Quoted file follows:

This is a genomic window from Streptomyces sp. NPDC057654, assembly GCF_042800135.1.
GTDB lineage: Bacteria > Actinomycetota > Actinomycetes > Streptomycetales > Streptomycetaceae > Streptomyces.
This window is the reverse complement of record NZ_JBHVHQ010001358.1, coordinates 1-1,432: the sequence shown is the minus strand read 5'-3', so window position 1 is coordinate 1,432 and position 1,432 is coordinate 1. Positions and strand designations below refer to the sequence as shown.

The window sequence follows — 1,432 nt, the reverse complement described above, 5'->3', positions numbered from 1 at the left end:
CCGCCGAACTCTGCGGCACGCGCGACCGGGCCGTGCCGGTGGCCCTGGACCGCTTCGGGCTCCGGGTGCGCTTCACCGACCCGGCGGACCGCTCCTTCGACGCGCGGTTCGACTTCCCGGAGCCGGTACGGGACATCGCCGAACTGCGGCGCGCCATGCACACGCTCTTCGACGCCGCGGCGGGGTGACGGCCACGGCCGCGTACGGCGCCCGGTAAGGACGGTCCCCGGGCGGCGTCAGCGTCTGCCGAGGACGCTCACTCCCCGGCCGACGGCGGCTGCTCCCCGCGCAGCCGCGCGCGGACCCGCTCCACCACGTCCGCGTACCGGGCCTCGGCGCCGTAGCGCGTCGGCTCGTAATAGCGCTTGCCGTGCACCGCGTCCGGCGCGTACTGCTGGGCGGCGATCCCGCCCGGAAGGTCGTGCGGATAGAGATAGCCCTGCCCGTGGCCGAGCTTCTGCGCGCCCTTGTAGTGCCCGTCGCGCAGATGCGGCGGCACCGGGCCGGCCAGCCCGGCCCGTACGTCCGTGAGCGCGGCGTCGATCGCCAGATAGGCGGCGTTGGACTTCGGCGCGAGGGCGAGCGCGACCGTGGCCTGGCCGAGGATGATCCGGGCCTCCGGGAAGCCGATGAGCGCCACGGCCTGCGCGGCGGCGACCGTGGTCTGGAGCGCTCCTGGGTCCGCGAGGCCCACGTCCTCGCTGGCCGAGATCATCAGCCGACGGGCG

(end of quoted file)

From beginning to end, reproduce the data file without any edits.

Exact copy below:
This is a genomic window from Streptomyces sp. NPDC057654, assembly GCF_042800135.1.
GTDB lineage: Bacteria > Actinomycetota > Actinomycetes > Streptomycetales > Streptomycetaceae > Streptomyces.
This window is the reverse complement of record NZ_JBHVHQ010001358.1, coordinates 1-1,432: the sequence shown is the minus strand read 5'-3', so window position 1 is coordinate 1,432 and position 1,432 is coordinate 1. Positions and strand designations below refer to the sequence as shown.

The window sequence follows — 1,432 nt, the reverse complement described above, 5'->3', positions numbered from 1 at the left end:
CCGCCGAACTCTGCGGCACGCGCGACCGGGCCGTGCCGGTGGCCCTGGACCGCTTCGGGCTCCGGGTGCGCTTCACCGACCCGGCGGACCGCTCCTTCGACGCGCGGTTCGACTTCCCGGAGCCGGTACGGGACATCGCCGAACTGCGGCGCGCCATGCACACGCTCTTCGACGCCGCGGCGGGGTGACGGCCACGGCCGCGTACGGCGCCCGGTAAGGACGGTCCCCGGGCGGCGTCAGCGTCTGCCGAGGACGCTCACTCCCCGGCCGACGGCGGCTGCTCCCCGCGCAGCCGCGCGCGGACCCGCTCCACCACGTCCGCGTACCGGGCCTCGGCGCCGTAGCGCGTCGGCTCGTAATAGCGCTTGCCGTGCACCGCGTCCGGCGCGTACTGCTGGGCGGCGATCCCGCCCGGAAGGTCGTGCGGATAGAGATAGCCCTGCCCGTGGCCGAGCTTCTGCGCGCCCTTGTAGTGCCCGTCGCGCAGATGCGGCGGCACCGGGCCGGCCAGCCCGGCCCGTACGTCCGTGAGCGCGGCGTCGATCGCCAGATAGGCGGCGTTGGACTTCGGCGCGAGGGCGAGCGCGACCGTGGCCTGGCCGAGGATGATCCGGGCCTCCGGGAAGCCGATGAGCGCCACGGCCTGCGCGGCGGCGACCGTGGTCTGGAGCGCTCCTGGGTCCGCGAGGCCCACGTCCTCGCTGGCCGAGATCATCAGCCGACGGGCG